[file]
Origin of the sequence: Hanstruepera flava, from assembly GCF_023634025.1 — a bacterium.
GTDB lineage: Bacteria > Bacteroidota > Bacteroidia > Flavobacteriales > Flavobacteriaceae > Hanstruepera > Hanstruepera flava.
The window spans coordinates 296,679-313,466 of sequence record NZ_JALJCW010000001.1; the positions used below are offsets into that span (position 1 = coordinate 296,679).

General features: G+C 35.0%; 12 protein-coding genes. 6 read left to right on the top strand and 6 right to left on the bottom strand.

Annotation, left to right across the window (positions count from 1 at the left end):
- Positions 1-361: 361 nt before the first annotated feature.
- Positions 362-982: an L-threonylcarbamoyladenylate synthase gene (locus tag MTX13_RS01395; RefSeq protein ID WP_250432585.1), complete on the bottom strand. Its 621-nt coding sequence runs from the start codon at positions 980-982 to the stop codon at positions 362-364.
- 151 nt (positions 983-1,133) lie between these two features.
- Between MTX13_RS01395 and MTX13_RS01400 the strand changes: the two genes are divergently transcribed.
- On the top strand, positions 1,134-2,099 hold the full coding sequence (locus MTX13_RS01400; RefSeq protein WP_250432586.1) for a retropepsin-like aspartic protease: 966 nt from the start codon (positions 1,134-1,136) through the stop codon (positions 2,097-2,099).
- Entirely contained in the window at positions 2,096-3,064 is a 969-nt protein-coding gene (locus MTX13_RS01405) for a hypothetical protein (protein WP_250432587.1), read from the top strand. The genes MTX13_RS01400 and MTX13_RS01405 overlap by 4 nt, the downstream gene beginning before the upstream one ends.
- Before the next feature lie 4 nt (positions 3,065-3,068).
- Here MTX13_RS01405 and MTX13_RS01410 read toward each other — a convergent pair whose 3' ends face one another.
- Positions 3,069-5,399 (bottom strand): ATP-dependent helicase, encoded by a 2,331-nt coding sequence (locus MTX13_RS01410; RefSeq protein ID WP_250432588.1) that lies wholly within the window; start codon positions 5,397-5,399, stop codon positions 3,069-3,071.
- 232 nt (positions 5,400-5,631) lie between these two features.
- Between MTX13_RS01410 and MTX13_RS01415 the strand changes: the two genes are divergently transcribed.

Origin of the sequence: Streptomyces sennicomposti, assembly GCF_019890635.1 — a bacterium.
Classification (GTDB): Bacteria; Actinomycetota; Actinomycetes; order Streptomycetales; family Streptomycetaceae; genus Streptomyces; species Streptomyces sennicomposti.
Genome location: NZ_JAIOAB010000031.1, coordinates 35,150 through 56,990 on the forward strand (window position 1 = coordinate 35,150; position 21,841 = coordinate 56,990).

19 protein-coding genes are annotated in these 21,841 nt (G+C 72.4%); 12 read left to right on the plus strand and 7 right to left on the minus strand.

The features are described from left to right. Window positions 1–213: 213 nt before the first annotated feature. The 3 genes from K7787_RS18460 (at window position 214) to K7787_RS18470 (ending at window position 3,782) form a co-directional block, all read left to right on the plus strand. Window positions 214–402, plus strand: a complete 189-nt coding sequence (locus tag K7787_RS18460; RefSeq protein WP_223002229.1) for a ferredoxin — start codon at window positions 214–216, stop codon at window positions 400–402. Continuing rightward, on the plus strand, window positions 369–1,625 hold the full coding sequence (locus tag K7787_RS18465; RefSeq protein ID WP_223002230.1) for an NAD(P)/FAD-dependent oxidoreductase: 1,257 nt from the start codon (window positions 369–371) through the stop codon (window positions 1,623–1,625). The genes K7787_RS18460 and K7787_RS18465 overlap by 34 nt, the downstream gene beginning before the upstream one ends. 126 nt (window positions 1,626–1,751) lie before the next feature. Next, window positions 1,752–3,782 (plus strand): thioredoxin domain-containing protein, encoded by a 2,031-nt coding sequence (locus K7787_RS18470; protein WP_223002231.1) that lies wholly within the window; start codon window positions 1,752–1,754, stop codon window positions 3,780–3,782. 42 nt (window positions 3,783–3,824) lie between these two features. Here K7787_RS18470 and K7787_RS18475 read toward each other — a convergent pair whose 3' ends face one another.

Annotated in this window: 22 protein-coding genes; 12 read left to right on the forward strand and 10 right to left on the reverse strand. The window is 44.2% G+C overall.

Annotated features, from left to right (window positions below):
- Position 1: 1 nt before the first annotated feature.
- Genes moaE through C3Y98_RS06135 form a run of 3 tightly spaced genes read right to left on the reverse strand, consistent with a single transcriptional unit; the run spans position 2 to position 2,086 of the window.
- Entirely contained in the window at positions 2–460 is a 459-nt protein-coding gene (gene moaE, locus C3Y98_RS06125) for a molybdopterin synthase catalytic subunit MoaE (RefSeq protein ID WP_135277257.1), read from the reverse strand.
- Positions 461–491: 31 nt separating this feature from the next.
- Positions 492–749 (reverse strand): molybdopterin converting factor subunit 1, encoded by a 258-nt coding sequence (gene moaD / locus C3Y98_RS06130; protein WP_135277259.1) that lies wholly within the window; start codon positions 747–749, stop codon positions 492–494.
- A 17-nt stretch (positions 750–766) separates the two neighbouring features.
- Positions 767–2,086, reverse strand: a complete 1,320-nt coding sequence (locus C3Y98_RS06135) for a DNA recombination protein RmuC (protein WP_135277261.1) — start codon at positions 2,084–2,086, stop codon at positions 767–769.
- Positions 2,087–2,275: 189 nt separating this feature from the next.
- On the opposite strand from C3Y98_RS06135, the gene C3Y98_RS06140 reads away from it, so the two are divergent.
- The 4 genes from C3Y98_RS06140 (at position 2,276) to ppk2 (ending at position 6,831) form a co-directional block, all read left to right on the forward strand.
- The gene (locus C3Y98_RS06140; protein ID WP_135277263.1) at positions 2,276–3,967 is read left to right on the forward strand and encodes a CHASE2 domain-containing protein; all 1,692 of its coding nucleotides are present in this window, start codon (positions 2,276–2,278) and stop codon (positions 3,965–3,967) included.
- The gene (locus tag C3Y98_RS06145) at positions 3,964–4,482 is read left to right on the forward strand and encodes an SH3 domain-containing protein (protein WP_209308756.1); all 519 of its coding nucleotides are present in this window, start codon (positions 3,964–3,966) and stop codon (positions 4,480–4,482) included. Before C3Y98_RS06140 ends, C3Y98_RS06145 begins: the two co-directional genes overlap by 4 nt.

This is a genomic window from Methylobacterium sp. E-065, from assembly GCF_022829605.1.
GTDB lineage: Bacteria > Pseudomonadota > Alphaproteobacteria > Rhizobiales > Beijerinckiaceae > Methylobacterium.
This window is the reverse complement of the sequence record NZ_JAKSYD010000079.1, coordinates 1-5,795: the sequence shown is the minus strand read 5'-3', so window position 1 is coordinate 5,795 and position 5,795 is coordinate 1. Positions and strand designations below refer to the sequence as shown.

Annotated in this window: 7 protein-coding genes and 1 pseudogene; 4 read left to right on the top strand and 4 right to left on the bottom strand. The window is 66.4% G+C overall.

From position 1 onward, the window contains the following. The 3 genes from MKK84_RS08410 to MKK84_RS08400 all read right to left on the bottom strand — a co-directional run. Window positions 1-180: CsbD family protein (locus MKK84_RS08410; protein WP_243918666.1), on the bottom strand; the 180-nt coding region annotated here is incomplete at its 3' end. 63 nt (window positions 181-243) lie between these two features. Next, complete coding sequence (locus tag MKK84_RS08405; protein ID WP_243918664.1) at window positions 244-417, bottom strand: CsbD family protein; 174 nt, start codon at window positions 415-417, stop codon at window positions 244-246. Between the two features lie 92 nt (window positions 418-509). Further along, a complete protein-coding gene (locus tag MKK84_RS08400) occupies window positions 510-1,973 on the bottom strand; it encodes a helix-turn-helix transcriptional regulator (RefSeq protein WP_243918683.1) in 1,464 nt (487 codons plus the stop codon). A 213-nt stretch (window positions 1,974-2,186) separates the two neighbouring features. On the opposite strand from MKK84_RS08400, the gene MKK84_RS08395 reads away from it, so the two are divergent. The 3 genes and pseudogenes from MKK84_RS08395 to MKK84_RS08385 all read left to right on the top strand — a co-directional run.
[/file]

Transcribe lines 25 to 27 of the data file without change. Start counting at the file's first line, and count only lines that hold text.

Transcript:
- Genes moaE through C3Y98_RS06135 form a run of 3 tightly spaced genes read right to left on the reverse strand, consistent with a single transcriptional unit; the run spans position 2 to position 2,086 of the window.
- Entirely contained in the window at positions 2–460 is a 459-nt protein-coding gene (gene moaE, locus C3Y98_RS06125) for a molybdopterin synthase catalytic subunit MoaE (RefSeq protein ID WP_135277257.1), read from the reverse strand.
- Positions 461–491: 31 nt separating this feature from the next.